The best and cheapest saddle for the beginner is a simple one made of felt. It has no tree and thus allows close con-tact with the movements of the pony. It has a metal strap to which the stirrup bars are attached, and pieces of leather to protect the points of greatest wear. A canvas girth is attached and it is so light that a child can put it on with no difficulty at all. This type costs less than half as much as a leather saddle and will do just as well. Later on a true pony saddle similar to a hunting saddle may be supplied. One must be particularly careful not to use a saddle designed primarily for horses even though it may be small. The saddle for a horse has a narrow tree in order to keep from pressing on the withers. When this is placed on the round backed pony the points of the tree will tend to press in and may cause sore spots.


Martingales come in three basic types. The simple standing or polo martingale consists of a long strap with a loop at the upper end to be attached to the caveson of the bridle and a larger loop at the other which is held in place by the saddle girth. Adjustment of length is made by a buckle somewhere near the middle. It is held in place by a narrow strap which goes around the horse's neck in front of the withers. Its purpose, of course, is to prevent the horse from raising his nose above a given height. In polo this is practically an essential for otherwise a rider leaning forward may receive a nasty blow if his mount suddenly throws up his head for any reason. In the early training of a colt it may be a help in correcting the habit of avoiding the bit by raising the head, but as soon as the animal is well along in training I feel it best to discard this additional restraint. A properly trained hunter or hack needs no such device unless he is worried and hurt by heavy and clumsy hands. If the martingale is long it does little good, and if short it may restrain the full use of the head and' neck in an emergency or fall when a jumper needs every trick to save himself.

The running martingale is an attachment to a breastplate which in itself has several other functions. The latter effectively prevents a slipping of the saddle in a horse of tucked-up conformation, and even a good barreled mount may be more loosely girthed if it is used. Several men of extensive hunting experience feel that a horse will stand a hard and long run better if the girth is not so tight that it limits his breathing. The breastplate may also be a help to the rider by giving him something to hold himself secure in case of bucking, shying, or a sudden steep climb. To those who object to such "pulling leather" I offer the answer that it is far to be preferred to using the horse's mouth for the same purpose. But to return to the running martingale which is simply two straps reaching forward from the breast-plate and terminating in rings through which the reins are passed. Some additional control is obtained by this method at the expense of the loss of accurate feel of the mouth. I have seen a few outstanding foreign military riders use them to advantage in the show ring, but the average rider is apt to have trouble because the problem of restraining impulsion and holding the head down are inseparably tied up in one corrective pull of the reins. Aside from these less vital considerations I, for one, do not care to be aboard any horse which must be forcefully required to look at an approaching obstacle. The skilled hunter or jumper wants o lower his head and size up his problem in order to clear the jump with safety. If he lacks the training or intelligence to do it for himself he is a candidate for a smashing fall if his rider fails in a perfect job of doing his worrying for him. There was a time when martingales were routine in the hunting field or show ring, but as our skill and knowledge increase we see more and more going freely and care-fully without them. In short, a martingale of any type is an attempt to overcome a deficiency of either training or riding. I barely mention the third martingale, the so called Irish type. This is a single strap between the reins and serves only to keep the reins from being tossed over the head of a restless horse. It certainly can do no harm, but I am uncertain as to its benefits in the average case.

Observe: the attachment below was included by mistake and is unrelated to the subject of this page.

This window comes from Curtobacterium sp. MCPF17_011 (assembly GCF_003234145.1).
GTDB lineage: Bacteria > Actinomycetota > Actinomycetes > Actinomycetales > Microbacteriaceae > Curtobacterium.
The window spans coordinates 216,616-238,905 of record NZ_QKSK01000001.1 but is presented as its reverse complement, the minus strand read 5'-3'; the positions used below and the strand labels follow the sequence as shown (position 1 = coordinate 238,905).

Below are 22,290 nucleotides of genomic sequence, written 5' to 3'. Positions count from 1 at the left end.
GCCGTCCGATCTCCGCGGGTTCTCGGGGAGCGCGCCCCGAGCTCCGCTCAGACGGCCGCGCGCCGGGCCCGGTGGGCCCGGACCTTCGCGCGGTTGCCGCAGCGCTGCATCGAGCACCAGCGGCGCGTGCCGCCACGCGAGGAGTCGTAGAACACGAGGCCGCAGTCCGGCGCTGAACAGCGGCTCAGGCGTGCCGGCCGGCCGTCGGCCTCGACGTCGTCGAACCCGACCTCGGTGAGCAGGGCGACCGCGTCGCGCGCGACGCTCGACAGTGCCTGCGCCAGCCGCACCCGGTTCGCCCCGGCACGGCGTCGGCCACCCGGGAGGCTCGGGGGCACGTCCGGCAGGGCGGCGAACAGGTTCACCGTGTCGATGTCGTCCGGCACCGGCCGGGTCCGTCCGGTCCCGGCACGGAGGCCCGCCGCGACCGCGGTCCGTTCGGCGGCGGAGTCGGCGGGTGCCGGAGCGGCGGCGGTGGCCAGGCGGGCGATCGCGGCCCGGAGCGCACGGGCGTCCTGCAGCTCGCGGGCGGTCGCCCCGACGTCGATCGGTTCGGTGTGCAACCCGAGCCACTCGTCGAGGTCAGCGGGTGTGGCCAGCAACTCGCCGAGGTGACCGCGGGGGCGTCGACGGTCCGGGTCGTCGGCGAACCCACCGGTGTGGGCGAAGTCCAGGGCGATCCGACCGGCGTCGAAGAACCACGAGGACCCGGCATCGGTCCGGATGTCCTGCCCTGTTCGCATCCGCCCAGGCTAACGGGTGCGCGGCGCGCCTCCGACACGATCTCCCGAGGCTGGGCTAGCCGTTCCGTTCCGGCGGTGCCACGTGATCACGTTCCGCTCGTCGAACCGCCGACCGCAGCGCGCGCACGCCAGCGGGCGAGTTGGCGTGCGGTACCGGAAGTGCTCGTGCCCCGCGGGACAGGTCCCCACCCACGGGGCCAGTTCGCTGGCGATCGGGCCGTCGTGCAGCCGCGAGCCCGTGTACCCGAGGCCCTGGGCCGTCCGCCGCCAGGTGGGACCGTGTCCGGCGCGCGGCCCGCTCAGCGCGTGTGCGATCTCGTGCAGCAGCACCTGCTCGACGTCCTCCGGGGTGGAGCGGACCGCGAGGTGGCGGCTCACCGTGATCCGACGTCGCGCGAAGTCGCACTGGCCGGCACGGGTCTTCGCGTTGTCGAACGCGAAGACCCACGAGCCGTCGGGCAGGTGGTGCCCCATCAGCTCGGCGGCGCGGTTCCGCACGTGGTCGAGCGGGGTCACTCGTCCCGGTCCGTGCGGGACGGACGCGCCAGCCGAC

Each horse should have two, one of heavy oiled leather for regular wear around the stable, and a second of the dress type for shows and other gatherings when he is to appear at his best. The best show halters are made of fine bridle leather and have brass hardware. For horses who tend to be pullers when tied, I have devised a safe and sturdy rigging which is particularly helpful in shipping. It will be described elsewhere.

Halter ropes are one of those items which disappear with annoying regularity. Keep a good supply on hand and be sure that the snaps are the strongest available. A horse with the habit of pulling back will break one cast iron snap after another. For leading or loading, a leather lead shank with a chain is much to be preferred. By placing the chain over the nose or under the chin many refractory animals will be readily controlled. Following a minor injury in shipping one of my horses refused to load unless the chain was in place. Just its presence convinced him that resistance would be painful and he would walk into the trailer without the slightest pressure.


The following items are essential for the grooming kit.

1. A soft bristled body brush of good quality. The back may be either leather or wood, the latter usually having longer bristles. The large flat ones are nicer for finishing the large surfaces, while the wooden seem better for legs and angular spots. By all means acquire both types when funds permit.

2. A stiff bristle wooden handle brush for manes and tails, and to remove caked mild from the heavy coat of winter.

3. A rubber curry comb. Never use a metal curry comb on a thin skinned and well bred horse. If one is kept its major use is that of cleaning brushes.